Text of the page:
If we were had started using resources at a sustainable level  in 1961, then the world could have supported everyone at an average of 3.8 or so hectares per person. But instead, between 1961 and 2008, resource use more than doubled. Now, having used a big chunk of our nest egg, even if we move to total sustainable levels of everything, the Earth can’t support us at the level from 1961.  Now, it’s much lower, according to this chart 1.9 hectares per person.

    Yes, these charts and the paper have different values for all of this. They aren’t that different though. And the one thing that they all show is that we (and I mean all humans on the planet) are using way too many resources.

    The solution is going to be unpleasant. It means that we can’t live like we do now. We can’t bring the developing nations up to our level of resource use and we have to bring our own levels of use down considerably.

    The paper suggests some things

    —include replacing animal with crop products (40, 41), reducing food and other waste (40), saving energy at home  and in transport (42), and buying second-hand, recycled products and low-footprint, dematerialized “services” rather than primary-material–based goods (39). However, such behavioral changes are difficult to
    achieve in reality because of social constraints and lock-ins (43).

    Of course, even doing all of those things, we will probably fall into the trap that we have historically fallen into. We get more and more efficient, but instead of keeping at the same level, we use that efficiency to give ourselves more.  Instead of consumption levels decreasing, they increase. Electricity costs 5 cents instead of ten cents, run that AC all day and all night, instead of leaving it at 79 all the time.

    The authors say it best here

    Profound, effective, socially accepted, and long-lasting changes as required for a truly sustainable transition have yet to occur.

    I do think that we are getting better. The reality of global warming seems to have reached the majority of the US, even if our so-called leaders try to ignore it. People are trying to be more efficient. Most cities have recycling programs now where even ten years ago, most did not. There is a larger push for electronics recycling instead of just tossing it in the trash*.

    Communities are coming together to reduce water usage and support renewable, non-polluting energy. The costs and efficiencies of renewable energy are roughly equivalent to the fossil fuels they are trying to replace.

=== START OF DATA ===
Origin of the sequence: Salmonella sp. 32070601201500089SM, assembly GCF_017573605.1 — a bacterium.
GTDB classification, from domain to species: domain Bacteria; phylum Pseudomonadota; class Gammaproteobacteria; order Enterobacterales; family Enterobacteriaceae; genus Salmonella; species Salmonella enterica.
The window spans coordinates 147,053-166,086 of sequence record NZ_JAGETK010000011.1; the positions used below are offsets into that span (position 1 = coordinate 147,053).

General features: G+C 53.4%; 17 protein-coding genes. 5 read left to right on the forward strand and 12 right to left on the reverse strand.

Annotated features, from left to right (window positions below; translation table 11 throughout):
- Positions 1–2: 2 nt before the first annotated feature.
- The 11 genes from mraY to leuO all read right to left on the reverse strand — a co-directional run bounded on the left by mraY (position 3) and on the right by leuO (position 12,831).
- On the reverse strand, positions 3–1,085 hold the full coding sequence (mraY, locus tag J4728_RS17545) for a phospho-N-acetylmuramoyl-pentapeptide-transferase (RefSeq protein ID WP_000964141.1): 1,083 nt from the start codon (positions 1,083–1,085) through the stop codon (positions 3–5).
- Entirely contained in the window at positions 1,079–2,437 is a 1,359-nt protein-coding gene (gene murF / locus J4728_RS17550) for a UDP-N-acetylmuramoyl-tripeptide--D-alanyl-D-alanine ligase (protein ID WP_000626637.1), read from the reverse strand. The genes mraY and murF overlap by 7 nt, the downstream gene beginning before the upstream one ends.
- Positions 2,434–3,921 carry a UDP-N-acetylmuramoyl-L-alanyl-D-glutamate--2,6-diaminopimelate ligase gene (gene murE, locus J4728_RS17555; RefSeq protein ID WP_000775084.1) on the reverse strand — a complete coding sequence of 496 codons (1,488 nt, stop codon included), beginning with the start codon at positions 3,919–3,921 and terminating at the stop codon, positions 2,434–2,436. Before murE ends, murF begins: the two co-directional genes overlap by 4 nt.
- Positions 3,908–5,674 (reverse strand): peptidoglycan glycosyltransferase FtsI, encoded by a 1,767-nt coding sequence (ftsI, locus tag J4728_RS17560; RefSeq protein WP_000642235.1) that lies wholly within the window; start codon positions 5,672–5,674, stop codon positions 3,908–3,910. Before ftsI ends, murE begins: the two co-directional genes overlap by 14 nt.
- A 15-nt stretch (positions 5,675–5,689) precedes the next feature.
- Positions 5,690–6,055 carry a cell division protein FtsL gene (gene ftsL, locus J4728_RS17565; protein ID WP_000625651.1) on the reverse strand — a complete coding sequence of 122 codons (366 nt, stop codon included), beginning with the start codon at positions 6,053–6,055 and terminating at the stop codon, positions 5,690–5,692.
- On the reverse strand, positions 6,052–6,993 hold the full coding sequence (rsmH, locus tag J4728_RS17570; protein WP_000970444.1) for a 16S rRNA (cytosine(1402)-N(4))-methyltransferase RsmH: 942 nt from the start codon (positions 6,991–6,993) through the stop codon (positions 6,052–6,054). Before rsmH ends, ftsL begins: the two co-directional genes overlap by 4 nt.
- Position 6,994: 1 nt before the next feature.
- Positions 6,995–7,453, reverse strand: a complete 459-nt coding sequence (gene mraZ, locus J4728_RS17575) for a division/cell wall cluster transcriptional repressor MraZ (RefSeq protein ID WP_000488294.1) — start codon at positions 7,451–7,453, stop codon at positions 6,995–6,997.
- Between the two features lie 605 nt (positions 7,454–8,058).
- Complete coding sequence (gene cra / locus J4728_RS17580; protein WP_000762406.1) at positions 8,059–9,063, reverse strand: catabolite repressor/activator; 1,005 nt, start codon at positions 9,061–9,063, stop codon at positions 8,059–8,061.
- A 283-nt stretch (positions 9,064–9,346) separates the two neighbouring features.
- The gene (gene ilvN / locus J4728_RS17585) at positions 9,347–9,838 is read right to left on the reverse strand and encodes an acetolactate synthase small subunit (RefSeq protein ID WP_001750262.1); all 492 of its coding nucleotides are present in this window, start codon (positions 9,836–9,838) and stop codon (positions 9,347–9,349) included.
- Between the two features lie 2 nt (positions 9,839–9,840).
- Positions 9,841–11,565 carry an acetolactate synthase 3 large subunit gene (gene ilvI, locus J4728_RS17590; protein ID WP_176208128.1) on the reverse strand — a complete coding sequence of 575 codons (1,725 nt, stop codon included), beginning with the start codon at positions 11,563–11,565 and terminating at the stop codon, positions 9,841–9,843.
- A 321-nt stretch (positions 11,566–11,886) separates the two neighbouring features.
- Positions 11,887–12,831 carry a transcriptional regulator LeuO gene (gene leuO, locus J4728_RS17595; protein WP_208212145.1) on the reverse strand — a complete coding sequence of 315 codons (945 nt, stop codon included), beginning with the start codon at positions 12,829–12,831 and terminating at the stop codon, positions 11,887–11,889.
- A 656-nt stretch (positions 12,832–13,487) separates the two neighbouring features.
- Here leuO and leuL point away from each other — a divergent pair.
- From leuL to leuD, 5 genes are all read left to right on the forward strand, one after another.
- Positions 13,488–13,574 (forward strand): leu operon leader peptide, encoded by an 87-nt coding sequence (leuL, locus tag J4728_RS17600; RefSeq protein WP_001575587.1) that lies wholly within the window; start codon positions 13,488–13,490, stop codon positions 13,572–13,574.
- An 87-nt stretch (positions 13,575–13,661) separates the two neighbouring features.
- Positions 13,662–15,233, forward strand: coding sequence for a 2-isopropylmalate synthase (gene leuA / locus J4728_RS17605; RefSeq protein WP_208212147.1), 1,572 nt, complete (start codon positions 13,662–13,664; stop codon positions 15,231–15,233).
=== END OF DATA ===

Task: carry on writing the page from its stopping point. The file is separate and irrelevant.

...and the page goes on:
Once we get a national movement to more sustainable forms of electricity and accept that GMOs are about the only way we’re going to be able to feed everyone on the planet (especially as we get closer to that 2 degree C temperature increase), then we’ll begin to make real progress.

    Of course, there is the possibility that science and technology can come to our rescue. Perhaps we can find a way to easily and cheaply remove carbon dioxide from the atmosphere (as can be done with nitrogen oxides, which cause smog).

    Perhaps we can add resources from asteroids. The Earth is not a completely closed system (as solar energy proves), but there are additional sources of metals and elements out there in our solar system. It will be some time before we can move and extract them, but that time (I hope) is coming.

    And, as I mentioned, using our knowledge of genetics to craft food crops that are suited to the environment (as we have been doing through artificial selection for millenia) in order to make the best use of available land. Keeping in mind that we’re going to lose a big chunk of that land over the next 100 years.

    This is a good paper and I think it should be much more widely circulated. (So please share this.) There are people that we just will not be able to get to understand that they can’t just buy a new car every two years. But, 50 years ago, there wasn’t anyone willing to let homosexuals marry. Today about half the states allow it and all the rest of them are being challenged in court.

    We can do this. We have to do this. I have a kid and I want him to have something left.


    Hoekstra, A. & Wiedmann, T. Humanity’s unsustainable environmental footprint.Science 344, 11141117 (2014).

    * Man, if I could figure out a way to extract useful metals from landfills, I’d be a bajillionaire.

    Category: CultureEvironmentfeaturedScienceSociety


    Article by: Smilodon's Retreat